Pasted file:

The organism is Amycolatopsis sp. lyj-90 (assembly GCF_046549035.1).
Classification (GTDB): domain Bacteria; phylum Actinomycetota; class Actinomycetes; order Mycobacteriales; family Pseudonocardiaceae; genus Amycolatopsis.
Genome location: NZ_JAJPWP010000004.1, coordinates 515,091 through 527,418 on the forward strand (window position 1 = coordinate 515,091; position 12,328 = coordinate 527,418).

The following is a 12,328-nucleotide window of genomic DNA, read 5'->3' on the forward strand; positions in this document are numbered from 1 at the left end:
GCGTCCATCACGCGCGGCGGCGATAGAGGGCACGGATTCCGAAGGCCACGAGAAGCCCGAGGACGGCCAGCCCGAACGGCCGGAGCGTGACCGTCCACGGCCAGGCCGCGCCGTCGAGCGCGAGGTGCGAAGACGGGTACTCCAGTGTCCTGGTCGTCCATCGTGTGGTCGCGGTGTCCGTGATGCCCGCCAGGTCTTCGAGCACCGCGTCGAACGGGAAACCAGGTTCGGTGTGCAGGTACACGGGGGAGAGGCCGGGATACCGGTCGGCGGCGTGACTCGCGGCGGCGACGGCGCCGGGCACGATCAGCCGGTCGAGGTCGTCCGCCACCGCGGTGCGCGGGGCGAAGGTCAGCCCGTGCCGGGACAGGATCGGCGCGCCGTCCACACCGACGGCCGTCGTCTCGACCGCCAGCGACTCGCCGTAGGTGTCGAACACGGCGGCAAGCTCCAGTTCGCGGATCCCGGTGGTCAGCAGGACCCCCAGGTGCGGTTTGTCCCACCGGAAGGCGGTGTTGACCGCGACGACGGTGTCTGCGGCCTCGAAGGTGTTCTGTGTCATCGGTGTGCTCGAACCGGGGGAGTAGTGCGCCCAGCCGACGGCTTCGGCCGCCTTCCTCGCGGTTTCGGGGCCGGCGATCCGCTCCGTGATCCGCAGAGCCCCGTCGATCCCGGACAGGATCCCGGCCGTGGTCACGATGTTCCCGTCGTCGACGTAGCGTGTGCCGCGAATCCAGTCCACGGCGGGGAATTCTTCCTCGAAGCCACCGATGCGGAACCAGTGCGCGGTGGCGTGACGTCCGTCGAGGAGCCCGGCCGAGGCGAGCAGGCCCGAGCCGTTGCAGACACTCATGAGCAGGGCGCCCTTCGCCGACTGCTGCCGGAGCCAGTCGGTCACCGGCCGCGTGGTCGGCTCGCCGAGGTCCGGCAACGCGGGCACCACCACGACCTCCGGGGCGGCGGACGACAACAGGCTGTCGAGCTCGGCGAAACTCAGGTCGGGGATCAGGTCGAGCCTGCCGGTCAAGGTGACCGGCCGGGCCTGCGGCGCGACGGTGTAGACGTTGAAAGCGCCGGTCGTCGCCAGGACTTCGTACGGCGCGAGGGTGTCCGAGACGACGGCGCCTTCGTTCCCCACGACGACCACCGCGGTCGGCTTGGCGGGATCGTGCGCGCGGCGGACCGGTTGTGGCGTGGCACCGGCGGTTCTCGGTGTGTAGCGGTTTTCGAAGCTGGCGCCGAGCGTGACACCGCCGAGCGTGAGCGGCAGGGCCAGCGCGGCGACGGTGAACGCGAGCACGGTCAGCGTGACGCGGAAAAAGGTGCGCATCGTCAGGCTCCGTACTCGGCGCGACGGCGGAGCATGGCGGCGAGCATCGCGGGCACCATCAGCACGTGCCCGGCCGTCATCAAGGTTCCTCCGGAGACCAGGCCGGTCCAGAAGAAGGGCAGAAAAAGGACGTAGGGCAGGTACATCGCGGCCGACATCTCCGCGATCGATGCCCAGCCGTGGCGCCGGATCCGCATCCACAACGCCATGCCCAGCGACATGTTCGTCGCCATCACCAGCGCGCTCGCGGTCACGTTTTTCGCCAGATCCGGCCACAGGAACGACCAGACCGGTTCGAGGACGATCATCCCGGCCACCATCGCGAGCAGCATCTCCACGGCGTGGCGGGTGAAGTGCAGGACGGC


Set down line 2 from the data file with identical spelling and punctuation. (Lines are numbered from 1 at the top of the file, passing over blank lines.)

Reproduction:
Classification (GTDB): domain Bacteria; phylum Actinomycetota; class Actinomycetes; order Mycobacteriales; family Pseudonocardiaceae; genus Amycolatopsis.